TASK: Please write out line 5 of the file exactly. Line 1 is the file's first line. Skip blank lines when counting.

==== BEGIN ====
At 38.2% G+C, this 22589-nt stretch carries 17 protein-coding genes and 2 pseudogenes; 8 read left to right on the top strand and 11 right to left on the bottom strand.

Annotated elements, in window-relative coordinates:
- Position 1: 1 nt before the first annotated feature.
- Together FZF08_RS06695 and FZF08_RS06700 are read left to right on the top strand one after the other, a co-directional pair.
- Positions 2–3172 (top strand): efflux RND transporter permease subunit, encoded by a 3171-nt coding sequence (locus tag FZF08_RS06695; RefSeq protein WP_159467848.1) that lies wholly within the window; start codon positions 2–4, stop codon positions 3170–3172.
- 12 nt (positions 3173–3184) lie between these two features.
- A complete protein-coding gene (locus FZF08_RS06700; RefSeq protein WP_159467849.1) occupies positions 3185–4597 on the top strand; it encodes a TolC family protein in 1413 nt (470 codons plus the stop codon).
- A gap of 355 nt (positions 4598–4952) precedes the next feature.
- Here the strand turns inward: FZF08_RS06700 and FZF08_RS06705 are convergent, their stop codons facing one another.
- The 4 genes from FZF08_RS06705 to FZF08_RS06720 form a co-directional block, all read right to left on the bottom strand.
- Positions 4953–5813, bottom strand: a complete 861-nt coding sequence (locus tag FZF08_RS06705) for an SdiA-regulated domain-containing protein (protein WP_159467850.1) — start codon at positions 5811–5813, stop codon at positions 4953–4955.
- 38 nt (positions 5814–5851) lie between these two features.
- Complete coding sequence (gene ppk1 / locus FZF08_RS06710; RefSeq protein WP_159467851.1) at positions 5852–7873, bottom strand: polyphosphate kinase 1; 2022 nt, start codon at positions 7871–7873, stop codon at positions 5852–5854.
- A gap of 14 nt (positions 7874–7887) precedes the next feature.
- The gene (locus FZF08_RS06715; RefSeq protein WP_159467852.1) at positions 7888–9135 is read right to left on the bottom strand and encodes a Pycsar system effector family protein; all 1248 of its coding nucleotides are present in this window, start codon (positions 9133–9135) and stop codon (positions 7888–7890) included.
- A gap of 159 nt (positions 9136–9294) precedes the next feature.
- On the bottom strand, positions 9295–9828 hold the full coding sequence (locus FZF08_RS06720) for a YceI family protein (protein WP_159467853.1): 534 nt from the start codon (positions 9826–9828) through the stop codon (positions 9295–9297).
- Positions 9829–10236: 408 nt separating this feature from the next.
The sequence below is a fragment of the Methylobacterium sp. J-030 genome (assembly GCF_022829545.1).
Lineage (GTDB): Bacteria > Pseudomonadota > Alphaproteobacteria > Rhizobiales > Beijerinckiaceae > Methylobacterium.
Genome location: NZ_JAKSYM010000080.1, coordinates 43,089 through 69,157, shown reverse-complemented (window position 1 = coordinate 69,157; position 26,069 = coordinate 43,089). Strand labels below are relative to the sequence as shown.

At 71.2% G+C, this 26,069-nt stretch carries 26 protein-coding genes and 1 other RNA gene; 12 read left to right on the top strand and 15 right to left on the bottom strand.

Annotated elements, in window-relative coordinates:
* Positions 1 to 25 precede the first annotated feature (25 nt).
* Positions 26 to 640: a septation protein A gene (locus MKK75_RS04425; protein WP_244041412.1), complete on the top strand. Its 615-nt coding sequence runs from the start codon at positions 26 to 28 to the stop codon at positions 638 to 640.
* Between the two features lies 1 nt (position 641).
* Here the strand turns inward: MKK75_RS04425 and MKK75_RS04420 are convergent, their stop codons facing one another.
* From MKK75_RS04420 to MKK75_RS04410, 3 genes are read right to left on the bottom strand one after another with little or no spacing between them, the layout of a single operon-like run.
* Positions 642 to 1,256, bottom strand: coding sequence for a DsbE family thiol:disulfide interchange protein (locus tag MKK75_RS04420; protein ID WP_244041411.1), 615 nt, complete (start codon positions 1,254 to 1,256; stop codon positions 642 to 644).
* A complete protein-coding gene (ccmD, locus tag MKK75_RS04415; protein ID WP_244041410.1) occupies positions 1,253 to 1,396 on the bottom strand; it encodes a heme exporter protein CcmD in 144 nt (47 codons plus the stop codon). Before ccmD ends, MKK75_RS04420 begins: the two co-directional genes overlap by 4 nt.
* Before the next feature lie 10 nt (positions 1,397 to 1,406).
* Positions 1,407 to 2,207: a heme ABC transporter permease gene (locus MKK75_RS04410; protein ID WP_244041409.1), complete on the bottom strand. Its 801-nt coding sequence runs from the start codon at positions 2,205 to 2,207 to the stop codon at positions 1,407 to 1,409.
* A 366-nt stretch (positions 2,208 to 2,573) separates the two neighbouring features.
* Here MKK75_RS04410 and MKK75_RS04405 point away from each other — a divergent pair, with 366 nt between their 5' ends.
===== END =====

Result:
- Positions 2–3172 (top strand): efflux RND transporter permease subunit, encoded by a 3171-nt coding sequence (locus tag FZF08_RS06695; RefSeq protein WP_159467848.1) that lies wholly within the window; start codon positions 2–4, stop codon positions 3170–3172.